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Here's the Intel chip that will be running in your Powerbook
Posted by: Grumpyguy
Date: December 22, 2005 06:03PM
[macdailynews.com]

Dualcore 2.3 ghz top speed.

Must run a hellavu lot cooler than IBM's dualcore G5.



Bryan
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Re: Here's the Intel chip that will be running in your Powerbook
Posted by: pRON aHOLIC
Date: December 22, 2005 07:20PM
If that's true it maybe be the end of my desktop. I would keep a screen and KB to dock when I get home.
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Re: Here's the Intel chip that will be running in your Powerbook
Posted by: M A V I C
Date: December 22, 2005 07:33PM
I don't understand how this is going to work in my powerbook.




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Re: Here's the Intel chip that will be running in your Powerbook
Posted by: the_poochies
Date: December 23, 2005 08:47AM
Why will Intel chips run cooler than PPC ones? I thought that when the PPC was announced with much fanfare back in the 1990s, we were all told that it was a RISC chip that would do the same task in less steps than an Intel Pentium, making it run cooler.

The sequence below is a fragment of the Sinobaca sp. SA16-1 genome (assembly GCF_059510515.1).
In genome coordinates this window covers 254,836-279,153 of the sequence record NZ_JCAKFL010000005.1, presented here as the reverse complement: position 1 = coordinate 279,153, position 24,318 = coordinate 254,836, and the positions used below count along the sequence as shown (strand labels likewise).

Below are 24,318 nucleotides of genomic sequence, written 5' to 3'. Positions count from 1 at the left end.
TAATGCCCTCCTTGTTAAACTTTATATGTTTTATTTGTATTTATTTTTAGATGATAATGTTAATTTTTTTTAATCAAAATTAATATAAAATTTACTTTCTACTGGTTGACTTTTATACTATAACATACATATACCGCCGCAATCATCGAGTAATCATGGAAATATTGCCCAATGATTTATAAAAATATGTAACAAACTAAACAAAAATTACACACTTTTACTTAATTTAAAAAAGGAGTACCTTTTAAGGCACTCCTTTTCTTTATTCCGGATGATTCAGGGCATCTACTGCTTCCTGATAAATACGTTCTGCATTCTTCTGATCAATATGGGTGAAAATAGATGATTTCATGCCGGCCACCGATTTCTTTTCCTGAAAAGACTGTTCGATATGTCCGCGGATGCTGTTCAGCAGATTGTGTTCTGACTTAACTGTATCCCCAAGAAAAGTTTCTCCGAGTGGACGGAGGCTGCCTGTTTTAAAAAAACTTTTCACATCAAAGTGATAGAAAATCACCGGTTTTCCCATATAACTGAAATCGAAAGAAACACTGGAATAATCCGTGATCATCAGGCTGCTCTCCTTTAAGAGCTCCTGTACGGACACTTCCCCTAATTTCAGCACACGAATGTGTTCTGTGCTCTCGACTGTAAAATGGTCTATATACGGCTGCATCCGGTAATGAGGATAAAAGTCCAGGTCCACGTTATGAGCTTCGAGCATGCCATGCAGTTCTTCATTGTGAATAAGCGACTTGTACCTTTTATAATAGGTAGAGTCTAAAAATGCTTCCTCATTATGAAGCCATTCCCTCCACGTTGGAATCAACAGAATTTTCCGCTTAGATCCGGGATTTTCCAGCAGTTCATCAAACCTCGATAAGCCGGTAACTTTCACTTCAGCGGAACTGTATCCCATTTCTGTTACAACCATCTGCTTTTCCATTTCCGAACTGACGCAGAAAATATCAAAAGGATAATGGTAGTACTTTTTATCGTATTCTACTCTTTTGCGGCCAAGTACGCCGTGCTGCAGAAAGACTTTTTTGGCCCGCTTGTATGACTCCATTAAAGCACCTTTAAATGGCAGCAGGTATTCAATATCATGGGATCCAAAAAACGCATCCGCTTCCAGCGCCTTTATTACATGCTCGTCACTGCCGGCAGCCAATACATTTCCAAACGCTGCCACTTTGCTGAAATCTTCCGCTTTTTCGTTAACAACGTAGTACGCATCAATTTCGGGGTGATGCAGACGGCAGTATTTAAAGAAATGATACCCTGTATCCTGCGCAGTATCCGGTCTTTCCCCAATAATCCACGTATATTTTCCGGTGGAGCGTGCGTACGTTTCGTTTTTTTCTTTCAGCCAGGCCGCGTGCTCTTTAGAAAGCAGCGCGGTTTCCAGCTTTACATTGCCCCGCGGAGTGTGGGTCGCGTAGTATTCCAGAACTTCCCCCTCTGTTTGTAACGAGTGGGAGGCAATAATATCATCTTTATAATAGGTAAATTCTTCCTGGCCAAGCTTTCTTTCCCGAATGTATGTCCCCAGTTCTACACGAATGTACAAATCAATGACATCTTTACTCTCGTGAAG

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Re: Here's the Intel chip that will be running in your Powerbook
Posted by: bangman
Date: December 23, 2005 09:11AM
Interesting news and nice link.



---------
3GHz - The clock is STILL ticking Steve.
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Re: Here's the Intel chip that will be running in your Powerbook
Posted by: endymion
Date: December 23, 2005 09:23AM
With the addition of vector-based SIMD math units on PowerPC chips, as well as with adding 64-bit support, required adding a lot of silicon surface area and transistors to the G4 and G5 lines. With increasing silicon and transistors, you have increased heat and increased power consumption. As a result, the G4 and G5 architectures don't exactly match the low power / high performance profile that the G3 and 603 chips had established.

Bear in mind that your initial Intel-based offerings will be 32-bit and won't have anything approaching the altivec / SIMD / vector math units of the G4 and G5. So while your power consumption will go down and your clock speed might go up from current PowerPC offerings, your new laptop's chip won't be able to do anywhere near as much work as you could have done with SIMD.

However, most people won't notice that on web surfing, email, watching videos, playing games, or running photoshop filters. Only scientific applications will suffer any serious setback.
g=
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